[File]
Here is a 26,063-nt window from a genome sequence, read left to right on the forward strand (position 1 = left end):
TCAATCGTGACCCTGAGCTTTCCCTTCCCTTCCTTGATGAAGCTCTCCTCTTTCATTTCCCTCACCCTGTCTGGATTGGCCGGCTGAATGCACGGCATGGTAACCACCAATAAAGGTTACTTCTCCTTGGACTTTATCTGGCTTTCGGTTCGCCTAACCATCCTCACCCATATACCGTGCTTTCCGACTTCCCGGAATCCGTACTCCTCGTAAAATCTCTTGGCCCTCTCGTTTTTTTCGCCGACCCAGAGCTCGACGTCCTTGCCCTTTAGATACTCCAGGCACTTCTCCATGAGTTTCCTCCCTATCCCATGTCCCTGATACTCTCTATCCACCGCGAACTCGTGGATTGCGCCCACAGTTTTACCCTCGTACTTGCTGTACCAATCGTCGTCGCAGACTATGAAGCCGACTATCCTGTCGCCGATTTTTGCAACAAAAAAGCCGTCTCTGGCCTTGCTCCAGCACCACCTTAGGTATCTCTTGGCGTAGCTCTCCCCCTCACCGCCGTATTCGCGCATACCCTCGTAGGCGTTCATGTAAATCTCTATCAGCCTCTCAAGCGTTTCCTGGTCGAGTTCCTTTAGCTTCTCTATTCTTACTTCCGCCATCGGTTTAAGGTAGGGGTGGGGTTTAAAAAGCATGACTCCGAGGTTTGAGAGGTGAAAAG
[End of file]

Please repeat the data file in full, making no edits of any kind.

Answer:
Here is a 26,063-nt window from a genome sequence, read left to right on the forward strand (position 1 = left end):
TCAATCGTGACCCTGAGCTTTCCCTTCCCTTCCTTGATGAAGCTCTCCTCTTTCATTTCCCTCACCCTGTCTGGATTGGCCGGCTGAATGCACGGCATGGTAACCACCAATAAAGGTTACTTCTCCTTGGACTTTATCTGGCTTTCGGTTCGCCTAACCATCCTCACCCATATACCGTGCTTTCCGACTTCCCGGAATCCGTACTCCTCGTAAAATCTCTTGGCCCTCTCGTTTTTTTCGCCGACCCAGAGCTCGACGTCCTTGCCCTTTAGATACTCCAGGCACTTCTCCATGAGTTTCCTCCCTATCCCATGTCCCTGATACTCTCTATCCACCGCGAACTCGTGGATTGCGCCCACAGTTTTACCCTCGTACTTGCTGTACCAATCGTCGTCGCAGACTATGAAGCCGACTATCCTGTCGCCGATTTTTGCAACAAAAAAGCCGTCTCTGGCCTTGCTCCAGCACCACCTTAGGTATCTCTTGGCGTAGCTCTCCCCCTCACCGCCGTATTCGCGCATACCCTCGTAGGCGTTCATGTAAATCTCTATCAGCCTCTCAAGCGTTTCCTGGTCGAGTTCCTTTAGCTTCTCTATTCTTACTTCCGCCATCGGTTTAAGGTAGGGGTGGGGTTTAAAAAGCATGACTCCGAGGTTTGAGAGGTGAAAAG